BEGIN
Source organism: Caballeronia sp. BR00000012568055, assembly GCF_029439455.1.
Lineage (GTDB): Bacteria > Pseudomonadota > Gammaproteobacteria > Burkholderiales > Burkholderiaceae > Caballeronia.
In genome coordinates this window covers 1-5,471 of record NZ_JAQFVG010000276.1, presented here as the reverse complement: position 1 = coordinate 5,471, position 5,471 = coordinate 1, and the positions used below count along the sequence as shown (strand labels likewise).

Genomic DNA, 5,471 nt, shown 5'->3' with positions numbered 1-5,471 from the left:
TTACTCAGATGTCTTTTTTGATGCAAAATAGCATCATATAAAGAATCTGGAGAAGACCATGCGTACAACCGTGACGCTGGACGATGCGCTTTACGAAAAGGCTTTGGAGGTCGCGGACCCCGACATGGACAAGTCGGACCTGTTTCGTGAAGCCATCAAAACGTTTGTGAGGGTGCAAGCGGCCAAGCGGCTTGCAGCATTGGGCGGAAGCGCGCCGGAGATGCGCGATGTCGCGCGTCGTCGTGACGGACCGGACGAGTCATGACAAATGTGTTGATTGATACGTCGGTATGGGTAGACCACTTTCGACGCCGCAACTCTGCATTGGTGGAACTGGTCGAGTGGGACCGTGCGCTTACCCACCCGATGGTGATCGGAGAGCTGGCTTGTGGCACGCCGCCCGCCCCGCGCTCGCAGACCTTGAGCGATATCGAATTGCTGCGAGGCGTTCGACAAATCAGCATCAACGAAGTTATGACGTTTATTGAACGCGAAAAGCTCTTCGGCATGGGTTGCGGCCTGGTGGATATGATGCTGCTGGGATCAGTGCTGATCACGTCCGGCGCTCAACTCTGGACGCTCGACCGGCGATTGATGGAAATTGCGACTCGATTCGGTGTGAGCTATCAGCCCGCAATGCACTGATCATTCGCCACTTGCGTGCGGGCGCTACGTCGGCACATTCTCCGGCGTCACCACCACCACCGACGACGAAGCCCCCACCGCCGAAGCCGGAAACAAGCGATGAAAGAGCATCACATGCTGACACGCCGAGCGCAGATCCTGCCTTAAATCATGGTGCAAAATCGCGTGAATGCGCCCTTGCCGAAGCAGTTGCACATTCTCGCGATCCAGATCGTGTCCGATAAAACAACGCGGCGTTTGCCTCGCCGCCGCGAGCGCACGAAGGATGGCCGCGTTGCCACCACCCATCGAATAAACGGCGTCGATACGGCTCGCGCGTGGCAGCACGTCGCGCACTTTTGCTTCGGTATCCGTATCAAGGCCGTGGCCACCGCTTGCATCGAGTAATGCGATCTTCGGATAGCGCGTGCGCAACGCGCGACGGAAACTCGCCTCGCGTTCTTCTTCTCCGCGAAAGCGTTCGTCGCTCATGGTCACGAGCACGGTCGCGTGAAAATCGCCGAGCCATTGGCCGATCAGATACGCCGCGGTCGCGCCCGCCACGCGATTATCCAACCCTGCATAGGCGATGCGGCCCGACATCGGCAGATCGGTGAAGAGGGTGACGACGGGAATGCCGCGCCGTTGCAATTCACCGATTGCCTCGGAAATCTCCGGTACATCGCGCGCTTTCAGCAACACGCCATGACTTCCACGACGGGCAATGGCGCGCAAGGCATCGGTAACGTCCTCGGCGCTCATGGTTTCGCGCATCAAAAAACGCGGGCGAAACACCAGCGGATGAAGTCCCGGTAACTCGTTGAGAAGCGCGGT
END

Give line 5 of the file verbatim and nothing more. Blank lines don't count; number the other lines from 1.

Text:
TTACTCAGATGTCTTTTTTGATGCAAAATAGCATCATATAAAGAATCTGGAGAAGACCATGCGTACAACCGTGACGCTGGACGATGCGCTTTACGAAAAGGCTTTGGAGGTCGCGGACCCCGACATGGACAAGTCGGACCTGTTTCGTGAAGCCATCAAAACGTTTGTGAGGGTGCAAGCGGCCAAGCGGCTTGCAGCATTGGGCGGAAGCGCGCCGGAGATGCGCGATGTCGCGCGTCGTCGTGACGGACCGGACGAGTCATGACAAATGTGTTGATTGATACGTCGGTATGGGTAGACCACTTTCGACGCCGCAACTCTGCATTGGTGGAACTGGTCGAGTGGGACCGTGCGCTTACCCACCCGATGGTGATCGGAGAGCTGGCTTGTGGCACGCCGCCCGCCCCGCGCTCGCAGACCTTGAGCGATATCGAATTGCTGCGAGGCGTTCGACAAATCAGCATCAACGAAGTTATGACGTTTATTGAACGCGAAAAGCTCTTCGGCATGGGTTGCGGCCTGGTGGATATGATGCTGCTGGGATCAGTGCTGATCACGTCCGGCGCTCAACTCTGGACGCTCGACCGGCGATTGATGGAAATTGCGACTCGATTCGGTGTGAGCTATCAGCCCGCAATGCACTGATCATTCGCCACTTGCGTGCGGGCGCTACGTCGGCACATTCTCCGGCGTCACCACCACCACCGACGACGAAGCCCCCACCGCCGAAGCCGGAAACAAGCGATGAAAGAGCATCACATGCTGACACGCCGAGCGCAGATCCTGCCTTAAATCATGGTGCAAAATCGCGTGAATGCGCCCTTGCCGAAGCAGTTGCACATTCTCGCGATCCAGATCGTGTCCGATAAAACAACGCGGCGTTTGCCTCGCCGCCGCGAGCGCACGAAGGATGGCCGCGTTGCCACCACCCATCGAATAAACGGCGTCGATACGGCTCGCGCGTGGCAGCACGTCGCGCACTTTTGCTTCGGTATCCGTATCAAGGCCGTGGCCACCGCTTGCATCGAGTAATGCGATCTTCGGATAGCGCGTGCGCAACGCGCGACGGAAACTCGCCTCGCGTTCTTCTTCTCCGCGAAAGCGTTCGTCGCTCATGGTCACGAGCACGGTCGCGTGAAAATCGCCGAGCCATTGGCCGATCAGATACGCCGCGGTCGCGCCCGCCACGCGATTATCCAACCCTGCATAGGCGATGCGGCCCGACATCGGCAGATCGGTGAAGAGGGTGACGACGGGAATGCCGCGCCGTTGCAATTCACCGATTGCCTCGGAAATCTCCGGTACATCGCGCGCTTTCAGCAACACGCCATGACTTCCACGACGGGCAATGGCGCGCAAGGCATCGGTAACGTCCTCGGCGCTCATGGTTTCGCGCATCAAAAAACGCGGGCGAAACACCAGCGGATGAAGTCCCGGTAACTCGTTGAGAAGCGCGGT